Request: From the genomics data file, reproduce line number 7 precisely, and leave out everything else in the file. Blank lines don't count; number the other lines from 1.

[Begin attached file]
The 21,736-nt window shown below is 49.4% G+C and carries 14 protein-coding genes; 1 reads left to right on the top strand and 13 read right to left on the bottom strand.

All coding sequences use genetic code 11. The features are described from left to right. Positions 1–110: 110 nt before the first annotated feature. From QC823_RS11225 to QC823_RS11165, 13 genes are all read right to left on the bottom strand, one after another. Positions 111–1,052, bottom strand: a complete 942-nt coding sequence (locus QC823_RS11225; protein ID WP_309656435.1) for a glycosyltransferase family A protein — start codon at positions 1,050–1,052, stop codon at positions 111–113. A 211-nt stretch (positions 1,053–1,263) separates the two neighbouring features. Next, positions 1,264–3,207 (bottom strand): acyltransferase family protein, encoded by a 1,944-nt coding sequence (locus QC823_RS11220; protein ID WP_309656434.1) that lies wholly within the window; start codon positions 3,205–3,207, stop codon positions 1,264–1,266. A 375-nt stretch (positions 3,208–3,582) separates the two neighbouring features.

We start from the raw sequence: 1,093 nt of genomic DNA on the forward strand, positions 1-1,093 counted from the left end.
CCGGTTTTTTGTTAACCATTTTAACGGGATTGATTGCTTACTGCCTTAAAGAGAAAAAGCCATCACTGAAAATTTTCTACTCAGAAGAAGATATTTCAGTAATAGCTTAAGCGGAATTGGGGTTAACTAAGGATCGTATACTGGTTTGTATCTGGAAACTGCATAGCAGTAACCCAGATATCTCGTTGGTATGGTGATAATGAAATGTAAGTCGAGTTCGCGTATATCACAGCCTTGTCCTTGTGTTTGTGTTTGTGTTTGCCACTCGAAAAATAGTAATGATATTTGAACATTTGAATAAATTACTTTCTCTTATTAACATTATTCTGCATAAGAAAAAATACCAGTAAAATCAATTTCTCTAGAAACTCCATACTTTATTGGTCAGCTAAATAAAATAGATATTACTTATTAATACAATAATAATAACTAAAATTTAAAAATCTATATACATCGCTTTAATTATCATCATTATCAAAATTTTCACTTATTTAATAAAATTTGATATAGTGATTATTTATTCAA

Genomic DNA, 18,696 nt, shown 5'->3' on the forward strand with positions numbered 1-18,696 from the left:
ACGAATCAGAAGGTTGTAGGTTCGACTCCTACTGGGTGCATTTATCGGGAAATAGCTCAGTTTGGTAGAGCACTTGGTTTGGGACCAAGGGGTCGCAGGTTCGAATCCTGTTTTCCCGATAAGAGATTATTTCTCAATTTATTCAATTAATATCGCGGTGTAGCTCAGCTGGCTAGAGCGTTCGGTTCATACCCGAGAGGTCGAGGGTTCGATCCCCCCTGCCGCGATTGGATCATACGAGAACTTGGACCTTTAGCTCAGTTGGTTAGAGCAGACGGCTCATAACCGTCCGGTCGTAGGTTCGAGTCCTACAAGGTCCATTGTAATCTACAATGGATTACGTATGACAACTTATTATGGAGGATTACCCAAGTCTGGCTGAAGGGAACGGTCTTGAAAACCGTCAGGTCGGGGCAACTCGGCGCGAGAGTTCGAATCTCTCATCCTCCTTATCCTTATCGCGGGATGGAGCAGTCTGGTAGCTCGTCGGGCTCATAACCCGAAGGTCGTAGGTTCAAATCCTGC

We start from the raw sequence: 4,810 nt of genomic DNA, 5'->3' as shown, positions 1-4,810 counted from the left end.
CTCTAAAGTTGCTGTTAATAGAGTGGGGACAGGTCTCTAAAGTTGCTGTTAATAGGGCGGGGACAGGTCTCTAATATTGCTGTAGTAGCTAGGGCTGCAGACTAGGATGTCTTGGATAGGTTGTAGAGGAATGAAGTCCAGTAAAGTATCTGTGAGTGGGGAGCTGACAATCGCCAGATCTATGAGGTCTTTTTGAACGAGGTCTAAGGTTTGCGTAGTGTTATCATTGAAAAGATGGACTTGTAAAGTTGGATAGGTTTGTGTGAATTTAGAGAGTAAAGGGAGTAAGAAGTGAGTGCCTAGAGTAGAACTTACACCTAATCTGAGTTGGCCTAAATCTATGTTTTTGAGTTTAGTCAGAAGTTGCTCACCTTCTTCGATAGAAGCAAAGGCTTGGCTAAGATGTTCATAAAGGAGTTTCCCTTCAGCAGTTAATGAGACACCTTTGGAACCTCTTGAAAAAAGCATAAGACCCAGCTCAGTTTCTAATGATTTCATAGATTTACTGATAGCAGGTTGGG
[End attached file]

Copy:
We start from the raw sequence: 4,810 nt of genomic DNA, 5'->3' as shown, positions 1-4,810 counted from the left end.